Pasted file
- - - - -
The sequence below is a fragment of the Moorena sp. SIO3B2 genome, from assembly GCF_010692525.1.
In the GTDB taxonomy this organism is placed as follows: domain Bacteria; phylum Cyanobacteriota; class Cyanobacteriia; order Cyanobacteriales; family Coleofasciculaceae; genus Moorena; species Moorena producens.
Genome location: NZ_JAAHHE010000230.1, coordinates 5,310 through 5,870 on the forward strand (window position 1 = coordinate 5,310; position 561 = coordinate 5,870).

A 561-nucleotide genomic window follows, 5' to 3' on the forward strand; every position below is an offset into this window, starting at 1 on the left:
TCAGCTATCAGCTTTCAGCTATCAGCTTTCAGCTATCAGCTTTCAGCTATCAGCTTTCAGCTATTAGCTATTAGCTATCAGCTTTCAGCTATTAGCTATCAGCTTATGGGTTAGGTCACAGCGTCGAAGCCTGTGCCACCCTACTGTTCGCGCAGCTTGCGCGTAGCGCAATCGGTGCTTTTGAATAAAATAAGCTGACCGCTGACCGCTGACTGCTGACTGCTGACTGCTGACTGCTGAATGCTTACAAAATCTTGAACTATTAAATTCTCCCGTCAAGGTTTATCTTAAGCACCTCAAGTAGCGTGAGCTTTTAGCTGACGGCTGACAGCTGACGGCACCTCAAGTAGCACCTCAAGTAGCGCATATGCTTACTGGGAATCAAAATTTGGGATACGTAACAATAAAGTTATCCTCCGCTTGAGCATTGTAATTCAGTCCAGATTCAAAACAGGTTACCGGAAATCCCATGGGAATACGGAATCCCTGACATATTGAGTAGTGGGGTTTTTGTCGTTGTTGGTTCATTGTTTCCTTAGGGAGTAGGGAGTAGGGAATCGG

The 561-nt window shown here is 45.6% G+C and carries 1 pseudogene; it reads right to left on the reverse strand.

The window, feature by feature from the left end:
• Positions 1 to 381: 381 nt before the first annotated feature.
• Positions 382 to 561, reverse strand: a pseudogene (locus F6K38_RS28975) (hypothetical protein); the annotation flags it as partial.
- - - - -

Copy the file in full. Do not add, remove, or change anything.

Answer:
The sequence below is a fragment of the Moorena sp. SIO3B2 genome, from assembly GCF_010692525.1.
In the GTDB taxonomy this organism is placed as follows: domain Bacteria; phylum Cyanobacteriota; class Cyanobacteriia; order Cyanobacteriales; family Coleofasciculaceae; genus Moorena; species Moorena producens.
Genome location: NZ_JAAHHE010000230.1, coordinates 5,310 through 5,870 on the forward strand (window position 1 = coordinate 5,310; position 561 = coordinate 5,870).

A 561-nucleotide genomic window follows, 5' to 3' on the forward strand; every position below is an offset into this window, starting at 1 on the left:
TCAGCTATCAGCTTTCAGCTATCAGCTTTCAGCTATCAGCTTTCAGCTATCAGCTTTCAGCTATTAGCTATTAGCTATCAGCTTTCAGCTATTAGCTATCAGCTTATGGGTTAGGTCACAGCGTCGAAGCCTGTGCCACCCTACTGTTCGCGCAGCTTGCGCGTAGCGCAATCGGTGCTTTTGAATAAAATAAGCTGACCGCTGACCGCTGACTGCTGACTGCTGACTGCTGACTGCTGAATGCTTACAAAATCTTGAACTATTAAATTCTCCCGTCAAGGTTTATCTTAAGCACCTCAAGTAGCGTGAGCTTTTAGCTGACGGCTGACAGCTGACGGCACCTCAAGTAGCACCTCAAGTAGCGCATATGCTTACTGGGAATCAAAATTTGGGATACGTAACAATAAAGTTATCCTCCGCTTGAGCATTGTAATTCAGTCCAGATTCAAAACAGGTTACCGGAAATCCCATGGGAATACGGAATCCCTGACATATTGAGTAGTGGGGTTTTTGTCGTTGTTGGTTCATTGTTTCCTTAGGGAGTAGGGAGTAGGGAATCGG

The 561-nt window shown here is 45.6% G+C and carries 1 pseudogene; it reads right to left on the reverse strand.

The window, feature by feature from the left end:
• Positions 1 to 381: 381 nt before the first annotated feature.
• Positions 382 to 561, reverse strand: a pseudogene (locus F6K38_RS28975) (hypothetical protein); the annotation flags it as partial.